Liberia's Taylor Tabs Successor

Edward Woodward in the acclaimed Australian film "Breaker Morant" (1980).
New World Pictures
As West African peacekeeping forces drove into Liberia's rebel-besieged, famished capital on Thursday to deafening cheers from the city's people, President Charles Taylor announced his successor.

The announcement is a step toward his much-anticipated resignation and toward ending two months of bloody warfare in Monrovia that has killed at least 1,000 people.

In a letter to Congress, Taylor said he would hand power to his vice president, Moses Blah. Lawmakers approved the decision, paving the way for Taylor's stepping down Monday, as promised.

Earlier Thursday, more than 100 Nigerian troops blew kisses and waved handkerchiefs as they traveled 30 miles from their airport base into Monrovia in white armored personnel carriers, trucks and sports utility vehicles.

It was not clear when the Nigerian peacekeepers would begin patrolling the streets of Monrovia, but, as CBS News reports, their very presence has brought new hope to a land broken by 14 years of war.

Thousands of Liberians crammed the shoulders of the roads along the way, chanting, "We want peace, no more war."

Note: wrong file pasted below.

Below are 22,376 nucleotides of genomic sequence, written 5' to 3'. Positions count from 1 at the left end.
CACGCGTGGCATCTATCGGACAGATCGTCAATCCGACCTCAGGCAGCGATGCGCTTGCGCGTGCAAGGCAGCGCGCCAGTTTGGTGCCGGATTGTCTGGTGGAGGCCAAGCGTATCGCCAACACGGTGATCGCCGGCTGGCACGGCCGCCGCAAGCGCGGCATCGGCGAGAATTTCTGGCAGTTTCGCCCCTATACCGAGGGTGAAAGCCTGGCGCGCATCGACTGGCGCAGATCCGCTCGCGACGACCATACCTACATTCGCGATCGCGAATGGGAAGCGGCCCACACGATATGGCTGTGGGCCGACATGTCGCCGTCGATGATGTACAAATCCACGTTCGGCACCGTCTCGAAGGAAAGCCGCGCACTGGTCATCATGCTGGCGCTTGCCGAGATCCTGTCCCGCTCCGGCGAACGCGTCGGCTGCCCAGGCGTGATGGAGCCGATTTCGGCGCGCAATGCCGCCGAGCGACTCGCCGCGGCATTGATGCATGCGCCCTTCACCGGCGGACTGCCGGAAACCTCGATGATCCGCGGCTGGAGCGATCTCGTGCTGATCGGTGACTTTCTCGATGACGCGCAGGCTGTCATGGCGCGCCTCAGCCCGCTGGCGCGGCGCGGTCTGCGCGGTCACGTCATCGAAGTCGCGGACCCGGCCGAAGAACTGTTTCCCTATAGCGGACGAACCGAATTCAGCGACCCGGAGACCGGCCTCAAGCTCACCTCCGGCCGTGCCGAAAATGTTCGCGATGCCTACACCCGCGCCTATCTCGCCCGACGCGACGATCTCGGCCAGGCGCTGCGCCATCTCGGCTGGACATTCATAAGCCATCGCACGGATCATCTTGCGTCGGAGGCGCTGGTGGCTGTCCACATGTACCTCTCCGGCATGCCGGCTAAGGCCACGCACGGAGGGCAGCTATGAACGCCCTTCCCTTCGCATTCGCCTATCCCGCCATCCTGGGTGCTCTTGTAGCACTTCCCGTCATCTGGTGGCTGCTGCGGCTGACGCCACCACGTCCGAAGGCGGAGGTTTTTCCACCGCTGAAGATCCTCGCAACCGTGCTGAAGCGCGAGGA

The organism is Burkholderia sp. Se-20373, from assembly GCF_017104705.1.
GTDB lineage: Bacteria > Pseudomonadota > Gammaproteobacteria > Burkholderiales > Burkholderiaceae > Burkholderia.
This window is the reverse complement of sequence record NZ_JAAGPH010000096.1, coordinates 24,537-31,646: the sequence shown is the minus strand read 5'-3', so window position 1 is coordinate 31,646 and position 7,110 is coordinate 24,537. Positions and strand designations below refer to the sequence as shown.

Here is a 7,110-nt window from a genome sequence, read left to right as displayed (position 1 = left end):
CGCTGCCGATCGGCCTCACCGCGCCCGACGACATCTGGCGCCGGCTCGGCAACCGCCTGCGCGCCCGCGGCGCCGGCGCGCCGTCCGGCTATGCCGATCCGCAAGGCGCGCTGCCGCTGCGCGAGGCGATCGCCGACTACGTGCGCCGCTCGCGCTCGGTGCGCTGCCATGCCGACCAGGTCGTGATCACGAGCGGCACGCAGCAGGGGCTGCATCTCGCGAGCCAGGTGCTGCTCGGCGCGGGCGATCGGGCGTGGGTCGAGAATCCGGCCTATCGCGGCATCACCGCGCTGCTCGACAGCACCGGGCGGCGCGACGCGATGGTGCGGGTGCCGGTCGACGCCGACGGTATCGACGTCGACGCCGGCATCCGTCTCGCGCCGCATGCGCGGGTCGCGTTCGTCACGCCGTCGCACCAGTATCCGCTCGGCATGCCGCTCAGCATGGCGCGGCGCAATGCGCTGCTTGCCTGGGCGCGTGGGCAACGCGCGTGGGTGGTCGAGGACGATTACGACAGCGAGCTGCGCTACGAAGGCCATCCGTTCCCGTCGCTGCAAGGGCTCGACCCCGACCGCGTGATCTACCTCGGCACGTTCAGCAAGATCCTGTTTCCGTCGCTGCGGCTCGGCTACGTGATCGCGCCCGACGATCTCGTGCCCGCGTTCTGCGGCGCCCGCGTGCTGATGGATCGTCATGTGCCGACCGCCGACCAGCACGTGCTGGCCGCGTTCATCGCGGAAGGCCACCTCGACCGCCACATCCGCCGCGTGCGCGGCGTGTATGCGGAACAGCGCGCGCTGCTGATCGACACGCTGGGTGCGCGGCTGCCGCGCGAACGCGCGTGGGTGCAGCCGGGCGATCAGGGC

"I'm going with them," said Prince Phillip, one young man running alongside the convoy. "We need to eat, we're tired of this war."

"There is going to be a big change, it is going to be a great thing for Liberia and I see (it as) prosperity and a blessing on Liberia," onlooker Mayvne Pyne told CBS News.

The city's desperate people have been clamoring for rescue by peacekeepers, meant to come between the warring parties and open up humanitarian corridors from the rebel-held port, allowing food and aid to flow into Monrovia.

Peacekeepers also are to oversee Taylor's departure from the country. Beset by rebels fighting to oust him and indicted for war crimes, Taylor faces mounting international pressure to leave the country. He has accepted an offer of asylum in Nigeria, but has set no date for leaving.

Taylor has pledged repeatedly to resign only to hedge or renege on his promises. But he moved toward making good on his vow to resign Monday in his letter to Congress. Blah, along with House Speaker Nyundueh Monkomana, had been a top candidate to replace him.

In the letter, Taylor said his government had been the victim of an "international conspiracy," including support by neighboring countries for rebel factions and U.N.-imposed arms and diamond embargoes.

"This orchestration has prevented me from carrying out my constitutional responsibilities of defending the country and providing essential social services for the people," he said in the letter, which was read to reporters.

"Therefore I as president of this noble republic can no longer preside over the suffering and humiliation of the Liberian public."

Representatives and Senators, meeting behind closed doors, endorsed the decision — a necessary step under Liberia's constitution before Taylor relinquishes power, the house speaker said.